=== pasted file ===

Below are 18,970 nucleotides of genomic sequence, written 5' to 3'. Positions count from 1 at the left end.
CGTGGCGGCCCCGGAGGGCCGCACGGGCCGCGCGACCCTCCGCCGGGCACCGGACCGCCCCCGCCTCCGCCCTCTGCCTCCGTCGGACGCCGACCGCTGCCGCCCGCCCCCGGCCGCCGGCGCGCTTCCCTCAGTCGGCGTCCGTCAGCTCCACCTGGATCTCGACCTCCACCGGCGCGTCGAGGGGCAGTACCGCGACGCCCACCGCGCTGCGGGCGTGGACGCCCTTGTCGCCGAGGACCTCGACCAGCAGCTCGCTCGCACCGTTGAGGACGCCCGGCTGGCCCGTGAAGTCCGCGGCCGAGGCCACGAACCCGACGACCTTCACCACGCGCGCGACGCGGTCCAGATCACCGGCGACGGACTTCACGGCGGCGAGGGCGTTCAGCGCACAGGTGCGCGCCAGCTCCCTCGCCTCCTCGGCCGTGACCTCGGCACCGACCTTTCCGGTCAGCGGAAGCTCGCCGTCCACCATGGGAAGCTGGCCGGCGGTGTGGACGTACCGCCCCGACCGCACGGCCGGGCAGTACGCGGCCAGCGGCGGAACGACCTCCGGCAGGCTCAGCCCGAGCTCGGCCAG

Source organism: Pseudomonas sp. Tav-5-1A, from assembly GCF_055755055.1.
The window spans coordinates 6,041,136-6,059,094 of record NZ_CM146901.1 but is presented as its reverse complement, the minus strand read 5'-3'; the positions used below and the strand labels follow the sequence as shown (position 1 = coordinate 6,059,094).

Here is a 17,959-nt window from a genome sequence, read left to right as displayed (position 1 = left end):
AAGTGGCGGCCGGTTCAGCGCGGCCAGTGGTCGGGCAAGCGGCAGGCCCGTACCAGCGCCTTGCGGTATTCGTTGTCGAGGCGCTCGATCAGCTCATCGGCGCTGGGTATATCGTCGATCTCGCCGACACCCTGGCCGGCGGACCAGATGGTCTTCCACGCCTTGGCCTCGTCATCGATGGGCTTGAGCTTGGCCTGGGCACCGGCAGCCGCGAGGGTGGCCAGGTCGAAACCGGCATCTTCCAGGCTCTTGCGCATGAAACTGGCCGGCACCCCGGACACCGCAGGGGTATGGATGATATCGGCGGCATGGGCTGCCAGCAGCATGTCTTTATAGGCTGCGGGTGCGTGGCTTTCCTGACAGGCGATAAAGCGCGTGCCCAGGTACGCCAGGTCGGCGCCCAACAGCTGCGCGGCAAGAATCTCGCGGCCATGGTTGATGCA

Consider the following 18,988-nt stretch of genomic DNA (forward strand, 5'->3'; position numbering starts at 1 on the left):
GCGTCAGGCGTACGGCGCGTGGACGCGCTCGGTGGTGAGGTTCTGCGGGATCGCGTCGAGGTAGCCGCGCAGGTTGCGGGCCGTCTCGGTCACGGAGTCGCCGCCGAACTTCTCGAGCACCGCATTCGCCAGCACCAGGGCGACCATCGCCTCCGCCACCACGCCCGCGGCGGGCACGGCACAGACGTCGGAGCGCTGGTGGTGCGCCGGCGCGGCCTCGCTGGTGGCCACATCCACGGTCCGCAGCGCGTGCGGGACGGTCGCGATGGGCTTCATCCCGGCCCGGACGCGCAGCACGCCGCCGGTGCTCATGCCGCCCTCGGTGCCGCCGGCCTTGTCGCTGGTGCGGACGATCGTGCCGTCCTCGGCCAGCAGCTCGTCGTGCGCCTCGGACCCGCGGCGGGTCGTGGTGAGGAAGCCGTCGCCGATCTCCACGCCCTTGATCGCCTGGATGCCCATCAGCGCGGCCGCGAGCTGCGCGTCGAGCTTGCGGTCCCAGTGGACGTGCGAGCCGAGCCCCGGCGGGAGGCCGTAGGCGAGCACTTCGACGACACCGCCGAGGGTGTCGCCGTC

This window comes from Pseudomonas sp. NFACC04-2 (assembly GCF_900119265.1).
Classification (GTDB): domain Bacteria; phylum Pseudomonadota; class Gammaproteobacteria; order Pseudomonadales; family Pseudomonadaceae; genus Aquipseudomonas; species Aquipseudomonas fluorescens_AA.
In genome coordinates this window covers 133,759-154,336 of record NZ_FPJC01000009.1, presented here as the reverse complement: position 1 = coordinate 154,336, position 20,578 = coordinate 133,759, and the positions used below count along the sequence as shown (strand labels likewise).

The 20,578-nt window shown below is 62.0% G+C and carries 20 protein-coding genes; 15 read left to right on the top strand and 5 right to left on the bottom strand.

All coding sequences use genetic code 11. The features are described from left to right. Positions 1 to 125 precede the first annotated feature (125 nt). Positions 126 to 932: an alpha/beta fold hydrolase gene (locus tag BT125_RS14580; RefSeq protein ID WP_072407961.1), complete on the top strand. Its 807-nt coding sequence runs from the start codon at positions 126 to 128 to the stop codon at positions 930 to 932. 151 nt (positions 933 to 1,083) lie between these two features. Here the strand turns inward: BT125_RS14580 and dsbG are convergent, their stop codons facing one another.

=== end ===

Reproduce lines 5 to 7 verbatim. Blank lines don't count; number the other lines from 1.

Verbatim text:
Here is a 17,959-nt window from a genome sequence, read left to right as displayed (position 1 = left end):
AAGTGGCGGCCGGTTCAGCGCGGCCAGTGGTCGGGCAAGCGGCAGGCCCGTACCAGCGCCTTGCGGTATTCGTTGTCGAGGCGCTCGATCAGCTCATCGGCGCTGGGTATATCGTCGATCTCGCCGACACCCTGGCCGGCGGACCAGATGGTCTTCCACGCCTTGGCCTCGTCATCGATGGGCTTGAGCTTGGCCTGGGCACCGGCAGCCGCGAGGGTGGCCAGGTCGAAACCGGCATCTTCCAGGCTCTTGCGCATGAAACTGGCCGGCACCCCGGACACCGCAGGGGTATGGATGATATCGGCGGCATGGGCTGCCAGCAGCATGTCTTTATAGGCTGCGGGTGCGTGGCTTTCCTGACAGGCGATAAAGCGCGTGCCCAGGTACGCCAGGTCGGCGCCCAACAGCTGCGCGGCAAGAATCTCGCGGCCATGGTTGATGCA

Consider the following 18,988-nt stretch of genomic DNA (forward strand, 5'->3'; position numbering starts at 1 on the left):